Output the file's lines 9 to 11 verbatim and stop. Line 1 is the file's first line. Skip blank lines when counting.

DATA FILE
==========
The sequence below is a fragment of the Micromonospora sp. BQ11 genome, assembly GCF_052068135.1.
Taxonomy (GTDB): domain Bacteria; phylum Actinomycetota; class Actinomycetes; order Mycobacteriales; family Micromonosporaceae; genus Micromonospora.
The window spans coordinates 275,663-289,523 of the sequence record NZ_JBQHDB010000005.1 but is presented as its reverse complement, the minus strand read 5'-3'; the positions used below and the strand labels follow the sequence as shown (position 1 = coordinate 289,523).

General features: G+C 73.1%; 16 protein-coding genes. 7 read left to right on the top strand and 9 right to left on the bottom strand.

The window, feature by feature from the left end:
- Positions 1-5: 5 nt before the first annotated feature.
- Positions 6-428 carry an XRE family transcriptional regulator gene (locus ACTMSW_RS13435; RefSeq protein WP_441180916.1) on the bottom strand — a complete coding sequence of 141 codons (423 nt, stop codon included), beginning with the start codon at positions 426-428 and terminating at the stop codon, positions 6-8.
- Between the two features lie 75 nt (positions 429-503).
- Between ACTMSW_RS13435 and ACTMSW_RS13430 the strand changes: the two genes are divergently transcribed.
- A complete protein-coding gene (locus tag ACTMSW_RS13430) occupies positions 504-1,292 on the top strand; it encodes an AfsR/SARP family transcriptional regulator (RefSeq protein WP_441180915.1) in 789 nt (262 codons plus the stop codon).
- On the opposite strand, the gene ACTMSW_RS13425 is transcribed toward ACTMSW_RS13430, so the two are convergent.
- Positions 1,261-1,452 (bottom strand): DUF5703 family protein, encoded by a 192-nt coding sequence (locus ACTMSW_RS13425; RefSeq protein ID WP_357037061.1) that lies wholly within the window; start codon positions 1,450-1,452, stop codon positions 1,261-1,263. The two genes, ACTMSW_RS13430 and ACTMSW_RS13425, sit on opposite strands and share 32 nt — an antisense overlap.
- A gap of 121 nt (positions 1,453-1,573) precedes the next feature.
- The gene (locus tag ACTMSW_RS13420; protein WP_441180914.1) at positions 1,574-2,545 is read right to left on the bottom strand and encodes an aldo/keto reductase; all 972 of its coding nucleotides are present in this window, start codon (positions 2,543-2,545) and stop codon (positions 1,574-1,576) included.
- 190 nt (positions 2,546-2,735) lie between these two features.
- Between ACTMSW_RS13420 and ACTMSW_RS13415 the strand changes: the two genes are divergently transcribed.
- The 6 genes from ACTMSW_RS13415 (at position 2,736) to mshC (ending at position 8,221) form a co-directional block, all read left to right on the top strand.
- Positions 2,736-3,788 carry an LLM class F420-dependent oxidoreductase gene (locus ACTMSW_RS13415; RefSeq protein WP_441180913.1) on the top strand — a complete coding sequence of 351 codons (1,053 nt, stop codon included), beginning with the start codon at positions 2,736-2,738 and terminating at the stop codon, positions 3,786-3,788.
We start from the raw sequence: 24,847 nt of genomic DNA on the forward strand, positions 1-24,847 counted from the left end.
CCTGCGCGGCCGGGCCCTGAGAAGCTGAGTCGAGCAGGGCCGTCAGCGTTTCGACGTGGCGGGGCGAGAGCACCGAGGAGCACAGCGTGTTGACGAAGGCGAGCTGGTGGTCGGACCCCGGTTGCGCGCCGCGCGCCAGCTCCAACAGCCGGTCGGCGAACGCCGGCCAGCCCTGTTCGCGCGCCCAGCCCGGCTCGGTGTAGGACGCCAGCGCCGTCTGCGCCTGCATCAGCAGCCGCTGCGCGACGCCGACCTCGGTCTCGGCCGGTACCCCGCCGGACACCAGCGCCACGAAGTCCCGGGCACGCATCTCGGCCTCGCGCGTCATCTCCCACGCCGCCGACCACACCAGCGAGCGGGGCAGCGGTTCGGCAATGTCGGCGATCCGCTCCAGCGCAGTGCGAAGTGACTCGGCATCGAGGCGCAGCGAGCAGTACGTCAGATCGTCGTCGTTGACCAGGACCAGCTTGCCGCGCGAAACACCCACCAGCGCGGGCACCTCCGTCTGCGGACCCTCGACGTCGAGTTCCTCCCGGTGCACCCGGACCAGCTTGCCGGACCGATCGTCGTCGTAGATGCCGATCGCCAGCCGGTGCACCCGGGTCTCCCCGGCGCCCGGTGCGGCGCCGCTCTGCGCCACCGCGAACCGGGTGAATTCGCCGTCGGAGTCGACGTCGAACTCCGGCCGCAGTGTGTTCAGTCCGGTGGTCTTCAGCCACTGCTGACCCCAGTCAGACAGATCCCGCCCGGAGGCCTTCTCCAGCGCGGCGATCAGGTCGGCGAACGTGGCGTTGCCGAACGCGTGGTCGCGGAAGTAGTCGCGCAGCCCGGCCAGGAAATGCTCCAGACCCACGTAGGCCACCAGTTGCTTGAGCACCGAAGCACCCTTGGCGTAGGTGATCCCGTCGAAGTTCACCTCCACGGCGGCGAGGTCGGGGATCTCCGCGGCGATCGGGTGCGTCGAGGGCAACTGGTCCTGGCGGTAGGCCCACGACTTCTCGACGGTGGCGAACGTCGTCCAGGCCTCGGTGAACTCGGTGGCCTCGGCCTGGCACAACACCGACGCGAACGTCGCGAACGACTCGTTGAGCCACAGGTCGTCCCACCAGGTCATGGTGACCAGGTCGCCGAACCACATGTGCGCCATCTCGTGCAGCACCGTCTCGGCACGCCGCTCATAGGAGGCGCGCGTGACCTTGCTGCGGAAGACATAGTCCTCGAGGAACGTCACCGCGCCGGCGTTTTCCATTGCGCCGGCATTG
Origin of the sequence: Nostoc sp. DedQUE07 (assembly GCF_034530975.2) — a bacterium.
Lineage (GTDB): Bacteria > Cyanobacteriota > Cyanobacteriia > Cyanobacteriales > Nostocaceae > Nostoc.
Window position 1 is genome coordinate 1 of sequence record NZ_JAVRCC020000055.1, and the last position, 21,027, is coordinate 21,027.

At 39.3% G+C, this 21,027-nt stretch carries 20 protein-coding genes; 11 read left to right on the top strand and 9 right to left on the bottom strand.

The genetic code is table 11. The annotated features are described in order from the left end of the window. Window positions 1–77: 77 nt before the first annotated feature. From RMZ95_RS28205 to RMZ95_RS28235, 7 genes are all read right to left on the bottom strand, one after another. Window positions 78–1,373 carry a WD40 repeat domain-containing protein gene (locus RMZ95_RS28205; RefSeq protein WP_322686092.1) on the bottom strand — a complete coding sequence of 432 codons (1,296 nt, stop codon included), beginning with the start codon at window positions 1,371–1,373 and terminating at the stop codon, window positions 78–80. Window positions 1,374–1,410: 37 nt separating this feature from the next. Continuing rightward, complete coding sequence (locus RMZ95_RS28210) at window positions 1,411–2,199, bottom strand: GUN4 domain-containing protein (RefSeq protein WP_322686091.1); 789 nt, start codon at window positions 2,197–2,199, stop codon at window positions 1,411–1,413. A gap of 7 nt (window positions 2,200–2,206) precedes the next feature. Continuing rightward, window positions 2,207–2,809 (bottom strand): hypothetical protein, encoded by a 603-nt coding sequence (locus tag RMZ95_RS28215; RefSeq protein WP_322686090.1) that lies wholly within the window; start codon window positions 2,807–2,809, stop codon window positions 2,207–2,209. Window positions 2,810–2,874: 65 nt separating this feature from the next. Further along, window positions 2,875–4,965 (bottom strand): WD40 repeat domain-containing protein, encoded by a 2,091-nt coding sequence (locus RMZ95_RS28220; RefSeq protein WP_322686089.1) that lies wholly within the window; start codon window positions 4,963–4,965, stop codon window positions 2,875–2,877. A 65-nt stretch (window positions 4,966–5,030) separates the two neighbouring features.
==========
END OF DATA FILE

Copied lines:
- Between ACTMSW_RS13435 and ACTMSW_RS13430 the strand changes: the two genes are divergently transcribed.
- A complete protein-coding gene (locus tag ACTMSW_RS13430) occupies positions 504-1,292 on the top strand; it encodes an AfsR/SARP family transcriptional regulator (RefSeq protein WP_441180915.1) in 789 nt (262 codons plus the stop codon).
- On the opposite strand, the gene ACTMSW_RS13425 is transcribed toward ACTMSW_RS13430, so the two are convergent.